The pathway to better mental health is getting more literal

Walk-and-talk counselling has gone from quirky offering to timely solution for the pandemic era

Juric (left), with a friend, in Stanley Park; he often holds his sessions during walks there (Photograph by Jimmy Jeong)

Juric (left), with a friend, in Stanley Park;
he often holds his sessions during walks there (Photograph by Jimmy Jeong)

The pandemic has propelled many Canadians toward an activity that heretofore was mainly the domain of characters on The West Wing and stroller-pushing new parents. As the feet move, so do the lips. For more than a year, meeting for chit-chat at one’s house or at a café has been discouraged (or outright illicit); even hanging out beneath open skies—in backyards, say, or at picnic tables—is often frowned upon by public health officials. That has left the noble walk-and-talk as one of the few kosher ways to interact with a friend or non-household relative. When you’re chatting and moving, the thinking goes, you’re not occupying anyone else’s aerosol space for any dangerous length of time. If you keep a distance and wear masks, all the better.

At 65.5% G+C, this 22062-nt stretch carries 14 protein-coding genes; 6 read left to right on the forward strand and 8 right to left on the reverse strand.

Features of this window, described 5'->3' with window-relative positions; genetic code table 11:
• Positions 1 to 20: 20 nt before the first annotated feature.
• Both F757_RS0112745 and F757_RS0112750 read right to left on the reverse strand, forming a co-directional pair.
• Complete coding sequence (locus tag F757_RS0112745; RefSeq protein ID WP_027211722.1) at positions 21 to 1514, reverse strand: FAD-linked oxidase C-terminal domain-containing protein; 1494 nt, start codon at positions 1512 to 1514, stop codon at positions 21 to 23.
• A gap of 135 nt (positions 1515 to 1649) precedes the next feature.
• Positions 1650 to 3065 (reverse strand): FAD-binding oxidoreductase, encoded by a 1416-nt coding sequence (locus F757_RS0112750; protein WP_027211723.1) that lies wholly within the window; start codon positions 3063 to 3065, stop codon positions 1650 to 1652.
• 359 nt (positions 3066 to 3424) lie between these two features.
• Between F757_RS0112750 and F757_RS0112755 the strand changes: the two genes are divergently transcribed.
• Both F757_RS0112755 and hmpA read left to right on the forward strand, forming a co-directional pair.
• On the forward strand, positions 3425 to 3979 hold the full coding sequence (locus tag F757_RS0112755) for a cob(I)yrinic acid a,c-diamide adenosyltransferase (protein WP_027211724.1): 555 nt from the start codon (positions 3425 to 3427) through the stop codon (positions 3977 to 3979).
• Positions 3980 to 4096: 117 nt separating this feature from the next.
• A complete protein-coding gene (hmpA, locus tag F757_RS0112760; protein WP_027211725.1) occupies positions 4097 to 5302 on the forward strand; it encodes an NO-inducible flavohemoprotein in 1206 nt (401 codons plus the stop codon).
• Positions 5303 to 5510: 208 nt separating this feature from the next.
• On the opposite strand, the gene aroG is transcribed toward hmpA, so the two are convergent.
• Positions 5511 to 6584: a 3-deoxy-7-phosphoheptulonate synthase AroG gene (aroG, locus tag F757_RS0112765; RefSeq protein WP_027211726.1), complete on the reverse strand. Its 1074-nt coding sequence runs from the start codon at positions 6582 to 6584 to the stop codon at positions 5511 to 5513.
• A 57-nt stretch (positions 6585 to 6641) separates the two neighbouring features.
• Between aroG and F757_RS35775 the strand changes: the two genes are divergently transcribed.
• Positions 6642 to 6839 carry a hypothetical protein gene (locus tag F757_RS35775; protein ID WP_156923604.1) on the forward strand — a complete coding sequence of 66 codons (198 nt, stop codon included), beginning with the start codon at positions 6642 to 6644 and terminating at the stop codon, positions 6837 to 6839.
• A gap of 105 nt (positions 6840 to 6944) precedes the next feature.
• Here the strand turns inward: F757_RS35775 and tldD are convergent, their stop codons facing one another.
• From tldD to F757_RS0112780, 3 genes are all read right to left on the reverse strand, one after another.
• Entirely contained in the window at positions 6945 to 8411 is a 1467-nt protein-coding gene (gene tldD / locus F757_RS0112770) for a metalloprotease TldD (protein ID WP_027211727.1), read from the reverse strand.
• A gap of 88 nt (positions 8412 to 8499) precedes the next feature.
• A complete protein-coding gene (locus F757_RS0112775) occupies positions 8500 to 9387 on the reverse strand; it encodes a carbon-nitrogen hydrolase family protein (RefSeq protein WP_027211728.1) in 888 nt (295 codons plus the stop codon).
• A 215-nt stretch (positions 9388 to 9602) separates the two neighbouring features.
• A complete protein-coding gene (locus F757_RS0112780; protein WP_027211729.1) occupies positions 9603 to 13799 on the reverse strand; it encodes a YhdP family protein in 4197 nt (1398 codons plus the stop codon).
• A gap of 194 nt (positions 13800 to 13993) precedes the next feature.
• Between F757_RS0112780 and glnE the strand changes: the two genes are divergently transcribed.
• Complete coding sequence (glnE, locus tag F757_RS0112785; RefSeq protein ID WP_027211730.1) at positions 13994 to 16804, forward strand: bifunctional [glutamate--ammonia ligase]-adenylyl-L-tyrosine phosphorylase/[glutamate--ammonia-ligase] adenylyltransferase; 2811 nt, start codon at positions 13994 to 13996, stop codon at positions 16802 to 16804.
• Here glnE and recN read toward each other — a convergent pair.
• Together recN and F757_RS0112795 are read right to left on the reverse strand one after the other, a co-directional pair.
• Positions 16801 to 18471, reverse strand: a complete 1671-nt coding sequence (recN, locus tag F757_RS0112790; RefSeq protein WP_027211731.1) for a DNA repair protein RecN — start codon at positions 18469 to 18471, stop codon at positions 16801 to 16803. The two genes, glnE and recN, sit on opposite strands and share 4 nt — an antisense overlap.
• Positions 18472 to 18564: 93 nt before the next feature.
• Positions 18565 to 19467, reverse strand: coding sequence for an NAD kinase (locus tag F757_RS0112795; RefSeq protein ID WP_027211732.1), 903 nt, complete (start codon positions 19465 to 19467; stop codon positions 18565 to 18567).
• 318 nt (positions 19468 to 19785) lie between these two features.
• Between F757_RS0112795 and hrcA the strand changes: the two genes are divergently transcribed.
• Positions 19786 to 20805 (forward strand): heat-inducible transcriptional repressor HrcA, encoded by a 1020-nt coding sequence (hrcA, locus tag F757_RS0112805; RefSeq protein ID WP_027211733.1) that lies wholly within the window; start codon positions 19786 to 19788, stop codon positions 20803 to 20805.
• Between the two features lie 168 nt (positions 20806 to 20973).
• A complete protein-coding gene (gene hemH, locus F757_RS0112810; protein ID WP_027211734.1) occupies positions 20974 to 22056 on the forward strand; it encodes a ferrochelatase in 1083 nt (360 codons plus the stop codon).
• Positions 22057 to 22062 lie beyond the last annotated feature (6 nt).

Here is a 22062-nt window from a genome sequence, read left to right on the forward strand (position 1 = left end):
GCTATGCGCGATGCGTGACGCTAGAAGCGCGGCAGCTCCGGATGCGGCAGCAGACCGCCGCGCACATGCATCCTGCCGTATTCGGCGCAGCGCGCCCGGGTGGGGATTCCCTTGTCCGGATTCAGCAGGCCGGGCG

The convergence of perambulation and conversation has coincided with another, more disconcerting by-product of the pandemic: the growing need for mental health services. There’s rising demand for therapy, but talking to somebody in a closed office for hours can contribute its own stresses and anxieties, and some provinces have urged a halt to non-essential in-person services. Across Canada, many counsellors have suspended in-office therapy and nearly all have shifted most of their sessions online or to the telephone.

Walk-and-talk therapy, then, is a third way that seems ideally suited to this moment—a means of providing in-person service while harnessing the therapeutic benefits of nature trails or paved promenades. But it remains a niche offering in Canadian counselling that is not taught in university psychology departments. And each of its few practitioners appears to have stumbled on the idea in their own novel way.